Australia was unlike any other place she has visited or lived in, when it came to ‘how things worked’ and ‘blending in’ with the locals. People would think that having a local Australian partner helps to overcome those barriers but what most do not realize is that just because someone they know is a local does not necessarily mean they can relate to your experience and automatically know what information to provide you with so you can make a seamless transition to life in Australia.
Alex’s difficulty blending in was further exacerbated by struggling to secure gainful employment locally due to lack of Australian work experience and local work references.
Also, due to Alex’s personality as a very versatile and ‘switched on’ individual, she was ashamed to admit she struggled– ‘Googling things’ is easy but what happens when you do not know certain information even exists? You would not think to ‘just Google’ that topic. This made the situation for her between 2018-2019 quite overwhelming, lonely and stressful.
In 2019, life showed up with another turning point for Alex. She was offered a temporary position as a Multicultural Community Development Officer for a local government in regional Western Australia. Working with and helping migrant communities (people such as herself) was her dream job and she did not hesitate to accept it.
During Alex’s employment as a Multicultural Community Development Officer, she gained a lot of valuable communication skills, polished her research skills, discovered a whole ‘new world’ of ways local, state and federal governments support migrants. Those projects and programs were not very well known ( or not known at all ) by most migrants, including herself when she came to Australia. Part of Alex’s former job was meeting with multicultural communities and hearing about the various issues they had with life in Australia or adapting to Australia. That was the point where Alex realized that regardless of how educated someone was, how strong their English was, how well-travelled they were – life in Australia is profoundly a cultural shock for people from all walks of life and it is not something a newcomer should be ashamed of.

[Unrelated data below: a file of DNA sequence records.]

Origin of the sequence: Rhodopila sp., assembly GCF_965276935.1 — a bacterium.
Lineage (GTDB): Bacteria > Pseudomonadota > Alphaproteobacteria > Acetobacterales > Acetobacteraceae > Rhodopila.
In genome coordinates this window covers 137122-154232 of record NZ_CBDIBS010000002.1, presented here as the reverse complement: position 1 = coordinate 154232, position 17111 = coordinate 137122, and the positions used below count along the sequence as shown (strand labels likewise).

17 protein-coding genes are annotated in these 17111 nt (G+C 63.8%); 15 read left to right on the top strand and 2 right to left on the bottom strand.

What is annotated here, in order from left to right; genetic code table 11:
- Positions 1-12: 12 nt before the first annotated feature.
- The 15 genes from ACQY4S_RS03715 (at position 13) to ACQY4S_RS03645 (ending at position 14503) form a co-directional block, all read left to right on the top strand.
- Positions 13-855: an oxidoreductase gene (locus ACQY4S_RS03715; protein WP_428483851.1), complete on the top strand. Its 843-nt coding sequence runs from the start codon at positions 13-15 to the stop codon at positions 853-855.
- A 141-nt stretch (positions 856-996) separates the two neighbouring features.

By talking to those migrant communities, Alex also noticed people generally wanted to do things on their own when migrating to Australia. However, with the 3 levels of government available here (local, state and federal) and thousands of departments throughout state and federal governments – each with their own website – migrants were just ‘drowning’ in online searches when trying to locate the relevant information. In addition, often other countries do not have a very active non-for-profit sector, so people are not aware of all the various free or low-cost services those organisations offered or how they can help them. Those revelations, her personal experience and other cultural shocks she experienced, empowered Alex to figure out a way to help out people like herself.#
This was how the idea of ELETURIEN was born in the beginning of 2020 – the plan was to open the business in the middle of 2020. However, plans were put on hold with the global pandemic of COVID-19. Further knowledge acquired between mid-2020 and mid-2021 transformed and evolved what Eleturien needed to be.
Alex realized that the need of such an innovative service was not just limited to migrants, but it had a great value to some locals as well.